Coronavirus | Worker claims she was fired for wearing a face mask to work

Worker claims she was fired for wearing a face mask to work

Taking precautions at work to avoid catching illnesses is something most employees may consider, as no one wants to catch a sniffle when they have an important deadline that needs to be met.

However, one employee alleged that she was reprimanded and fired for her decision to safeguard herself from contracting coronavirus.

According to the Daily Mail, 24-year-old Tiffany who is from Hong Kong and is currently on a working holiday visa in Australia, has been fired from her Sydney CBD job after wearing a mask to work amid fears of the deadly virus.

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She wore the mask on her shift at UGG Australian Collection, where she was asked to remove the face mask or ‘go home’ by her manager and boss.

Speaking to Daily Mail Australia, Tiffany explained that there wasn’t a great deal of information about the virus but knew it was similar to SARS (Severe Acute Respiratory Syndrome).

“Having the lesson from SARS outbreak in my hometown, wearing a mask is the best way to protect myself from getting the disease,” she said.

“Given the rising confirmed cases [of coronavirus] around the world, I decided to wear a mask as a personal protection.

“My job involves numerous face-to face contact with Chinese tourists and I have no idea where in China they're from.”

She revealed that her manager told her she couldn’t wear the mask and wouldn’t be allowed while serving tourist groups from China.

Tiffany added: “After a while, the boss was back in the shop and he asked me to take my mask off or go home. I didn't seem to have much to choose from there. So I went home.”

She pointed out that she wasn’t sure initially if she been fired as her boss never directly said that, but a day later she was removed from the store’s WhatsApp group, which is where employees receive work-related updates.

Tiffany explained: “This is undoubtedly an act to show that I was fired.”

After trying to contact her boss to request a back payment and letter of termination via email she received a bounce back and tried to contact him via WhatsApp instead.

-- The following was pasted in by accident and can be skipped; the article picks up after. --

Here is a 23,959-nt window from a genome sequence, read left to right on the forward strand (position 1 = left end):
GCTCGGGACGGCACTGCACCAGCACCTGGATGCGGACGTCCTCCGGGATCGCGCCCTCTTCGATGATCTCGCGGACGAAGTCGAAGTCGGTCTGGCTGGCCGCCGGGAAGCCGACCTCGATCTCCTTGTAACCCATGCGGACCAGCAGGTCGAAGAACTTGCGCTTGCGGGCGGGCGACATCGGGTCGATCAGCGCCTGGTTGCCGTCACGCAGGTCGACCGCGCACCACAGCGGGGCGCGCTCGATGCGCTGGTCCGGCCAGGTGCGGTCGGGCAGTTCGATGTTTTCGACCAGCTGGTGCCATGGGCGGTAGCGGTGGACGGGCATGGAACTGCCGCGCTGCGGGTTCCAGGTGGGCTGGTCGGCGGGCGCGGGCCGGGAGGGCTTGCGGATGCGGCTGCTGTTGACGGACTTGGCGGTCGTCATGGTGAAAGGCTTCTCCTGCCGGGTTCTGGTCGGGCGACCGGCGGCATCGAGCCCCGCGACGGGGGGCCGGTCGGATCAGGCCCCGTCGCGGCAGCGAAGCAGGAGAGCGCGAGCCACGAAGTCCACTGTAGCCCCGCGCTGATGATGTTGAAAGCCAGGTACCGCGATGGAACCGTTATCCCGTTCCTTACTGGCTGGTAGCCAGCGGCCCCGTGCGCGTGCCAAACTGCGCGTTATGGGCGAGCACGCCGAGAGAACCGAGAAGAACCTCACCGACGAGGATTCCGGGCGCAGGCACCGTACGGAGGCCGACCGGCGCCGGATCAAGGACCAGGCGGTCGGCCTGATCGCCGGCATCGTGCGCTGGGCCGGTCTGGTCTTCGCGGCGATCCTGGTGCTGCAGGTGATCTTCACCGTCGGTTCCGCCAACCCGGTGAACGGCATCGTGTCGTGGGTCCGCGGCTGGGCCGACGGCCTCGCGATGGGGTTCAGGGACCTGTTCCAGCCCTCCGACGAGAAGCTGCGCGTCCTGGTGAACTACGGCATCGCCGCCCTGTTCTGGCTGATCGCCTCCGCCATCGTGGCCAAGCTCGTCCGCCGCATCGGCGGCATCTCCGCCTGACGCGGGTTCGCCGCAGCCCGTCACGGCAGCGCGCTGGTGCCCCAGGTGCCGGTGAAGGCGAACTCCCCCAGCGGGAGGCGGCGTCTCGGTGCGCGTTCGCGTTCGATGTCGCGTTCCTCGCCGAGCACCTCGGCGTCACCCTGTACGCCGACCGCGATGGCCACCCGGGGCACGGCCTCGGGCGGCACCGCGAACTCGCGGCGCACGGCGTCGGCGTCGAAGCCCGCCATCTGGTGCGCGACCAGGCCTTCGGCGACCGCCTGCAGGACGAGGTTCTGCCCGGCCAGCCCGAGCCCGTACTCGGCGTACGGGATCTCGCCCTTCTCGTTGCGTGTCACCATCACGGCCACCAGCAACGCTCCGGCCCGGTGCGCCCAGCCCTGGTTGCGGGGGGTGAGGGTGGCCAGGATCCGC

However, screenshots of their messages show that the store boss claimed that Tiffany was welcome back at work. Tiffany claimed: “I never said that I wasn't coming back. Now he's just making false accusations.

“He asked me if I'm going back to work but you just fired me and you won't let me wear a mask. I just think he wants to get the thing resolved.”

Following Tiffany’s claims, the store’s boss shared: “We told her she could take some time off [during the virus] and her job would still be here but she said ‘no’. We have staff members wearing the masks today [Wednesday], I'm not going to tell one employee not wear a mask.”

Currently, there have been 13 cases of the virus in Australia and more than 20,000 across the world.

As more and more cases are documented, employers should consider putting in place measurements to ensure employees feel protected and safe in the workplace.

Karen Holden, Founder of A City Law Firm, previously told HR Grapevine: “It is important for employers to keep up to date with information from the World Health Organisation (WHO).

“It is advisable for all employers to have up to date staff/company handbooks and sickness procedures/policies which are reviewed annually and easily accessible to all employees.

“Further, employers do have a duty to look after their staff and ensure that their wellbeing is looked after.”



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Comments (2)

  • VeniVidiVici
    VeniVidiVici
    Wed, 5 Feb 2020 3:27pm GMT
    Listening to a senior virologist on the radio ( in response to local chemists selling out of face masks) he made the following observations
    He said
    1. Members of the public invariably do not change their masks on a regular enough basis making the mask useless.
    2. They do not fit the mask correctly, often leaving gaps allowing ingress of contaminants / viruses.
    3. When removing the mask any filtered contaminants / viruses were transmitted to the hands of the person, increasing the risk of infection.
    4. People should sneeze into disposable tissues to avoid spreading infection - common sense.
    5. Most virus contamination was from hard surfaces and so regular washing of hands and the use of sanitising gel was most effective in prevention. The avoidance of touching your face, mouth, nose, eyes was advised.

    He finished by saying that hospital staff sometimes wear face masks but are trained in the use of such.

    Our company has issued guidelines regarding the virus and we are expected to follow them. At present face masks are not mentioned and probably unlikely to be.
    The wearing of face masks is quite ingrained / cultural in some countries - China/ Japan, so to fire someone for this does seem unfair.
  • Boris
    Boris
    Wed, 5 Feb 2020 1:33pm GMT
    This sounds like a case of miscommunication. If the Boss really did reprimand the worker for wearing the mask he needs to be investigated for failing to safeguard his staff, however, if the worker didn't understand that she was essentially being sent home and not fired it should have been significantly easier to sort out than this mess. If the worker was sent home for wearing a mask this is not right. I cannot see how she would misunderstand something like that? I can see how her boss might be concerned as she was working front line and those masks are not easy to speak through, however, he should have also appreciated her consideration of not only her fellow workers but also the safety of their customers. Sounds like Ugg have some explaining to do.

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